On the nature and health impacts of BTEX in a populated middle eastern city: Tehran, Iran

Faranak Golkhorshidi, Armin Sorooshian, Ahmad Jonidi Jafari, Abbas Norouzian Baghani, Majid Kermani, Roshanak Rezaei Kalantary, Qadir Ashournejad, Mahdieh Delikhoon

Research output: Contribution to journalArticlepeer-review

37 Scopus citations


This study describes a spatio-temporal characterization of concentrations of BTEX in ambient air of four hot spots (bus terminals) in the megacity of Tehran. Monte Carlo simulations were performed to evaluate cancer risk and non-cancer risk owing to BTEX exposure in three age groups (<6, 6 to <21 and 21 to <81 years). The average toluene to benzene ratios for the four intercity bus terminals were 2.63 (summer) and 2.88 (winter). Furthermore, the mean xylenes to benzene and ethylbenzene to benzene ratios in the two seasons for all stations ranged from 3.33 to 4.40 (summer) and 2.13–2.80 (winter), respectively. There was insignificant difference in BTEX levels between working and non-working days owing to the lack of change in vehicular traffic during the full week. Factors promoting BTEX formation in the study region were fuel evaporation, gas stations, diesel bus emissions, and a lack of hydroxyl radicals ([rad]OH) for reacting with the target compounds. Calculations suggested that cancer risk for benzene and ethylbenzene in three age groups at the four bus terminals exceeded values recommended by U. S. EPA. In addition, the hazard quotient for BTEX in both seasons for different age groups ranged between 1.23 × 10 −5 and 3.58 × 10 −1 , values of which were lower than reference levels. Carcinogenic emissions such as with benzene and ethylbenzene discharged by bus terminals impact the growing population in the study region, which requires additional action to reduce health effects.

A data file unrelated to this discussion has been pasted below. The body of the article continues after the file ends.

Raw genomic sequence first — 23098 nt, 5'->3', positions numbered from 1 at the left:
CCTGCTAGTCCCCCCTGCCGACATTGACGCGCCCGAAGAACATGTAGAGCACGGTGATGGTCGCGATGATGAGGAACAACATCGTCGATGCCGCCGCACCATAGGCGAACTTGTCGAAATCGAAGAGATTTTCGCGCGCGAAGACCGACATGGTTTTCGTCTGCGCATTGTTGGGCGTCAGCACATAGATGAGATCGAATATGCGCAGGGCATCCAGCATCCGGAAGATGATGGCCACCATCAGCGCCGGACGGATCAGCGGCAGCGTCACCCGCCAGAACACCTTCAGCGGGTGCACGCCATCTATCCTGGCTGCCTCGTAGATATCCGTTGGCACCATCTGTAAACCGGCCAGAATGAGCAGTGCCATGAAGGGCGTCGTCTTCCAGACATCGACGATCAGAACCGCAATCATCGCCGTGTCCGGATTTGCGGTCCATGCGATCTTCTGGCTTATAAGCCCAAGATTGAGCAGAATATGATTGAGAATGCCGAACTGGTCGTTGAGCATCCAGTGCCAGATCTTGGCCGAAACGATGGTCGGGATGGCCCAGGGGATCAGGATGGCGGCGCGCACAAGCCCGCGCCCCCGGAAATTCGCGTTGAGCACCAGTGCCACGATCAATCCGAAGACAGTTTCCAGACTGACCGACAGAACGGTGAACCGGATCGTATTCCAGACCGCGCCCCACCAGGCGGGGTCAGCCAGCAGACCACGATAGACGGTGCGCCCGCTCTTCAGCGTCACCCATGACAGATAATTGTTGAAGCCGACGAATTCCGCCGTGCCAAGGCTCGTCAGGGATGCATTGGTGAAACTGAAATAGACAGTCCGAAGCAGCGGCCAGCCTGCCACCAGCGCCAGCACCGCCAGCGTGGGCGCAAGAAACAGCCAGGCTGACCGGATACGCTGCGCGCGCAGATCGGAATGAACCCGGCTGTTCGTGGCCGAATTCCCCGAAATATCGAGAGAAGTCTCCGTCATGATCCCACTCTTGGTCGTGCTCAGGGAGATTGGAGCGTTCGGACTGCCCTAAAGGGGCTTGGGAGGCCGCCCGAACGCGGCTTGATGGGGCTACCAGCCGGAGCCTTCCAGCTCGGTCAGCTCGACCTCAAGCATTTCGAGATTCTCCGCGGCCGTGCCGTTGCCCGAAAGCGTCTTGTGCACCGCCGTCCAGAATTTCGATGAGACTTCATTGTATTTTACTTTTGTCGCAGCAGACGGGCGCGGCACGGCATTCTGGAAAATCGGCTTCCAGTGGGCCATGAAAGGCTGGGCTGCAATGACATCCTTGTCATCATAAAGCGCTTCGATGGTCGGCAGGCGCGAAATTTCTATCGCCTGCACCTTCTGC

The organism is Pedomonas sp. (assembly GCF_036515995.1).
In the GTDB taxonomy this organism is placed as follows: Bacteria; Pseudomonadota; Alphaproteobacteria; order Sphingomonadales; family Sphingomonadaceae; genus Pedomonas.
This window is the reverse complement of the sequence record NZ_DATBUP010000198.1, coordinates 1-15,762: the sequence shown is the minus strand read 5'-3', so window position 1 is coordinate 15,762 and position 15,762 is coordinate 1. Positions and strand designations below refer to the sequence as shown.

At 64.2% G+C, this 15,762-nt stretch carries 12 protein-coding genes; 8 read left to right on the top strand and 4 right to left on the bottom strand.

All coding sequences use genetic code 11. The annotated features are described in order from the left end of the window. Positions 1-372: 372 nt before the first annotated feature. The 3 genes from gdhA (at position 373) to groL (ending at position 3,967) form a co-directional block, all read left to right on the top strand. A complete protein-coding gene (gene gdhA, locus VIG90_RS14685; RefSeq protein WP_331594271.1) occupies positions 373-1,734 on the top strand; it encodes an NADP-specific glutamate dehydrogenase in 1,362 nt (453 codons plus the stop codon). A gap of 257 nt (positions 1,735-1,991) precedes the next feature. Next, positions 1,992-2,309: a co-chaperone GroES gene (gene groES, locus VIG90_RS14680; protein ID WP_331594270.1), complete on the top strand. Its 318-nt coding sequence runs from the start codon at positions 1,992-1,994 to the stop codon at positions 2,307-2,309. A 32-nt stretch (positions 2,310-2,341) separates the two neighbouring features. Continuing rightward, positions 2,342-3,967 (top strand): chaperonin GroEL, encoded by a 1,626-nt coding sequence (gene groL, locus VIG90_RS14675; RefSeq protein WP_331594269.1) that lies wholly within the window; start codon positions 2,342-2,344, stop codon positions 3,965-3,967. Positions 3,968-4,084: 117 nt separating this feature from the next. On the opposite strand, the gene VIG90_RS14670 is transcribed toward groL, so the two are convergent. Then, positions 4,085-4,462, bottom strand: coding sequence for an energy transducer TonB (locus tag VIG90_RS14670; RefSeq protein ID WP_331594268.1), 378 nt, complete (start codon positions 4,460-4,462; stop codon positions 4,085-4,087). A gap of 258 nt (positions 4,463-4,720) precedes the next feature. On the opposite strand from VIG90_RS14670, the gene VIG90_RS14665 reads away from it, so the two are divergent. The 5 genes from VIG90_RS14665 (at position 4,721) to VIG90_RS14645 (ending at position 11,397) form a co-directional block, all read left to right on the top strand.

Original languageEnglish (US)
Pages (from-to)921-930
Number of pages10
JournalAtmospheric Pollution Research
Issue number3
StatePublished - May 2019


  • BTEX
  • Bus terminal
  • Cancer risk
  • Carcinogenic
  • Hazard quotient
  • Working and non-working days

ASJC Scopus subject areas

  • Waste Management and Disposal
  • Pollution
  • Atmospheric Science


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